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Lessons from the video-EEG telemetry unit
  1. Giulia Attard Navarro1,
  2. Khalid Hamandi2
  1. 1Department of Clinical Neurophysiology, King's College Hospital NHS Foundation Trust, London, UK
  2. 2Welsh Epilepsy Unit, Department of Neurology, University Hospital of Wales, Cardiff, UK
  1. Correspondence to Dr Giulia Attard Navarro, Department of Clinical Neurophysiology, King's College Hospital NHS Foundation Trust, London SE5 9RS, UK; giulia.attardnavarro{at}nhs.net; Professor Khalid Hamandi, Welsh Epilepsy Unit, Department of Neurology, University Hospital of Wales, Cardiff, UK; hamandik{at}cf.ac.uk

Abstract

Epilepsy is a clinical diagnosis, based primarily on patient and witness histories. Where there is diagnostic uncertainty or when epilepsy surgery is being considered, long-term video-EEG monitoring in a telemetry unit remains the gold standard investigation for diagnostic clarification or presurgical localisation. We present six illustrative cases, highlighting important points that emerged during video-EEG review including potential pitfalls in video-EEG interpretation, and how the investigation helped with diagnosis and subsequent management. The diagnostic process strongly emphasises seizure semiology, more so than EEG.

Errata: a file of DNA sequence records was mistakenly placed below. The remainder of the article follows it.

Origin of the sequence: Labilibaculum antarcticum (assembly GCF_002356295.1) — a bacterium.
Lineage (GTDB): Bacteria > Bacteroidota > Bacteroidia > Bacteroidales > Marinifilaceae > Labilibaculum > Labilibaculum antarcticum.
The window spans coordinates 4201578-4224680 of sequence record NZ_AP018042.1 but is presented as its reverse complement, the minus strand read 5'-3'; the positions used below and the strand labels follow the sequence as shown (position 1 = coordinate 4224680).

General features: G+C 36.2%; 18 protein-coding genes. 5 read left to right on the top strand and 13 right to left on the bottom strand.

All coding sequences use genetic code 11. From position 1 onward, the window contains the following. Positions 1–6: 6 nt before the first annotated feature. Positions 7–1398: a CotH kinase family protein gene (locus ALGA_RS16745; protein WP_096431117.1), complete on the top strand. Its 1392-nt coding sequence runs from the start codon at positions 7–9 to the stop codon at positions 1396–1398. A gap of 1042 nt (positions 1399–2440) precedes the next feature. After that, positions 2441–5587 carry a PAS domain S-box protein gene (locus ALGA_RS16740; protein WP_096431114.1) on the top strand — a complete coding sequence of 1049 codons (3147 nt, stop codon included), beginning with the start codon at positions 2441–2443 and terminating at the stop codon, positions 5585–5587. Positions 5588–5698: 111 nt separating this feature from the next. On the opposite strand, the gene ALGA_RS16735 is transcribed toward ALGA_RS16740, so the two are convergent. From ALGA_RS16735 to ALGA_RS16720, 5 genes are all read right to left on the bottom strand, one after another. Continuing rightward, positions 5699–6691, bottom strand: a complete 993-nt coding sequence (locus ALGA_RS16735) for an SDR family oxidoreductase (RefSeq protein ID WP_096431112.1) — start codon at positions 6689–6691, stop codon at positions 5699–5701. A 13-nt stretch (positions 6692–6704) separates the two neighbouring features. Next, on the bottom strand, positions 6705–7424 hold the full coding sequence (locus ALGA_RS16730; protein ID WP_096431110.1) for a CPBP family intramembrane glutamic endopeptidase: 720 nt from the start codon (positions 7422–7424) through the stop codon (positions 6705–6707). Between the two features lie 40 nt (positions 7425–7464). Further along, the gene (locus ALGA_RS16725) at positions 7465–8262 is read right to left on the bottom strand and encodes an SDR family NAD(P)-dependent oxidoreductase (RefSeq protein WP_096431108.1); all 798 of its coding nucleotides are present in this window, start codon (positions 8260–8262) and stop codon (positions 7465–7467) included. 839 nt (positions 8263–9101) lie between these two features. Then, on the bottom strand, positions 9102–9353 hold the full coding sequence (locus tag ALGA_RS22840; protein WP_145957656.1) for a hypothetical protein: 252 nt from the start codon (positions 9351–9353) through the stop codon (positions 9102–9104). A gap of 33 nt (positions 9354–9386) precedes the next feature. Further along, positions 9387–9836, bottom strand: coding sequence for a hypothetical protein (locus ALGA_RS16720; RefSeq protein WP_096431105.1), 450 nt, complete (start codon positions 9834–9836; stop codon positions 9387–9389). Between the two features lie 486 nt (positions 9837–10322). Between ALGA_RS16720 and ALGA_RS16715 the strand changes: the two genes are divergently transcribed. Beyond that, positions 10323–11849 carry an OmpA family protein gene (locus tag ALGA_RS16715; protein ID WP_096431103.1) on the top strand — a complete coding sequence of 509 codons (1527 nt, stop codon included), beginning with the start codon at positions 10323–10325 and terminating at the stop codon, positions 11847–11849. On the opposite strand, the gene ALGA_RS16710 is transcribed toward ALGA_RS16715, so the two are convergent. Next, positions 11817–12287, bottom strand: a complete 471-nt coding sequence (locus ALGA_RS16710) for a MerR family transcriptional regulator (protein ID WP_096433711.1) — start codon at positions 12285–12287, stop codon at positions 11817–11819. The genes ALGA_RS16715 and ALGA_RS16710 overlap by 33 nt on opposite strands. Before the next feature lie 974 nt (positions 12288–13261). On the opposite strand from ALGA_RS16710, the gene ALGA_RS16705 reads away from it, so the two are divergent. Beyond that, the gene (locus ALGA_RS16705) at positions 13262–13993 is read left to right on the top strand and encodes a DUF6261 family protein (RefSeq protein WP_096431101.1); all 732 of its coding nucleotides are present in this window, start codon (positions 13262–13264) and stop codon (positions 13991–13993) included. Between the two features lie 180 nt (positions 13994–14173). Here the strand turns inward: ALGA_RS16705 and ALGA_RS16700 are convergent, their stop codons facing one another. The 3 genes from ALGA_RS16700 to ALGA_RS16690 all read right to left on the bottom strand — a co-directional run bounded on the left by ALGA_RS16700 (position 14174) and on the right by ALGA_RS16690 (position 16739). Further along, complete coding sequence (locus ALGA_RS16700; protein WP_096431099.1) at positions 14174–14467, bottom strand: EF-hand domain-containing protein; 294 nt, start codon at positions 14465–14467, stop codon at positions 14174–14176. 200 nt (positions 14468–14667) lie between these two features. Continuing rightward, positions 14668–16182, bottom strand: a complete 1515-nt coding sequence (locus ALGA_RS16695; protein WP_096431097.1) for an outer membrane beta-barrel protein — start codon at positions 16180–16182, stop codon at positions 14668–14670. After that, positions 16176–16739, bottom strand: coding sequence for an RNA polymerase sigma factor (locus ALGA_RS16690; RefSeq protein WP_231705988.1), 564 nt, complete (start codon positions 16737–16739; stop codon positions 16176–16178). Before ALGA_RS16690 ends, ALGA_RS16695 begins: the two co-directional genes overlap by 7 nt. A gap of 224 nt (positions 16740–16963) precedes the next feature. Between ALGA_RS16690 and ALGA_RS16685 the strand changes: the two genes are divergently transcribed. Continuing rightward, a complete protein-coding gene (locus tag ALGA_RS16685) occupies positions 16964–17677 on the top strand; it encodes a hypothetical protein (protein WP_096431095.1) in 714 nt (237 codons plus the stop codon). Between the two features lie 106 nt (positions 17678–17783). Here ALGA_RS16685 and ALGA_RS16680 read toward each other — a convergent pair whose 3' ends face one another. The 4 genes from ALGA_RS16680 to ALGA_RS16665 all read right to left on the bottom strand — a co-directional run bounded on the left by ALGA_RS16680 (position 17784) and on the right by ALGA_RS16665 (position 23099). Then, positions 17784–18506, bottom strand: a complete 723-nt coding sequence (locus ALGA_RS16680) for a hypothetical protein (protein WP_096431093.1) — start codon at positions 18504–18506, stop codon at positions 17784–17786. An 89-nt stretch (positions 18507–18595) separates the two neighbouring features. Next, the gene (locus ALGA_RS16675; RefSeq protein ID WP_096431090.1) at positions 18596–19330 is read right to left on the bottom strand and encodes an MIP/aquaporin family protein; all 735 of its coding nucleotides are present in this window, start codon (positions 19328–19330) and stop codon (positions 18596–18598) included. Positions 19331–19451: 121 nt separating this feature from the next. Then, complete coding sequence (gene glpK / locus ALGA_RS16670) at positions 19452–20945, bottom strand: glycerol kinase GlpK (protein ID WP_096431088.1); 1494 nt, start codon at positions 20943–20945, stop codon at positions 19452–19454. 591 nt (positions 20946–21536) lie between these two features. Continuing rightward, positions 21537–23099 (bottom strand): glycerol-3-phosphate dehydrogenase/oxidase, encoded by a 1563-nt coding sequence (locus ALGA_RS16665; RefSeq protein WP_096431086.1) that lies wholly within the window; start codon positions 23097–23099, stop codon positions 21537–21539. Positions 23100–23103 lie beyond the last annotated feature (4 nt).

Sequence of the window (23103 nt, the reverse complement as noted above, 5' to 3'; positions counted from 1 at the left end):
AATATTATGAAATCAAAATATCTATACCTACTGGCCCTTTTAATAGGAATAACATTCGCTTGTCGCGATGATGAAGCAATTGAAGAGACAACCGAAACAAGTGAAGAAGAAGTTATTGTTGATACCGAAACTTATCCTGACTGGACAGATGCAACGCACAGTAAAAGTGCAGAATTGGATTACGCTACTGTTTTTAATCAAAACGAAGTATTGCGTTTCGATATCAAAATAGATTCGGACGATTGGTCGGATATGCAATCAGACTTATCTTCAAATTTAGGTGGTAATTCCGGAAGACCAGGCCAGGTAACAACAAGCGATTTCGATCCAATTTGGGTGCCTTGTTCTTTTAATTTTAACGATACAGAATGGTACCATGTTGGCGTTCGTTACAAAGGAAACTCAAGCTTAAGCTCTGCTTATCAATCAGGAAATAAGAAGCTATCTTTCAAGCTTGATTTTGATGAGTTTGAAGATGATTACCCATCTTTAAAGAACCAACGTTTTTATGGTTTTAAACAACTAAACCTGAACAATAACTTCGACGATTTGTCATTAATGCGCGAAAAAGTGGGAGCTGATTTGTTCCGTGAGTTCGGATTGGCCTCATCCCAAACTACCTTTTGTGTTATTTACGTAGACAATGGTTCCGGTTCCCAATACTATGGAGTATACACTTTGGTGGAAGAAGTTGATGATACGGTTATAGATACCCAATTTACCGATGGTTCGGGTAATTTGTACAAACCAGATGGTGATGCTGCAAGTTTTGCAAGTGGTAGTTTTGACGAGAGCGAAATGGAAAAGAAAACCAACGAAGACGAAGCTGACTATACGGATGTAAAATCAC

• EEG
  • EPILEPSY
  • EPILEPSY, SURGERY
  • NEUROPHYSIOL, CLINICAL

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Footnotes

  • Contributors GAN wrote and revised the paper. KH conceived the main concept of the paper and revised the paper. Both authors approved the final version.

  • Funding The authors have not declared a specific grant for this research from any funding agency in the public, commercial or not-for-profit sectors.

  • Competing interests None declared.

  • Provenance and peer review Commissioned. Externally peer reviewed by Fahmida Chowdhury, London, UK.

  • Supplemental material This content has been supplied by the author(s). It has not been vetted by BMJ Publishing Group Limited (BMJ) and may not have been peer-reviewed. Any opinions or recommendations discussed are solely those of the author(s) and are not endorsed by BMJ. BMJ disclaims all liability and responsibility arising from any reliance placed on the content. Where the content includes any translated material, BMJ does not warrant the accuracy and reliability of the translations (including but not limited to local regulations, clinical guidelines, terminology, drug names and drug dosages), and is not responsible for any error and/or omissions arising from translation and adaptation or otherwise.

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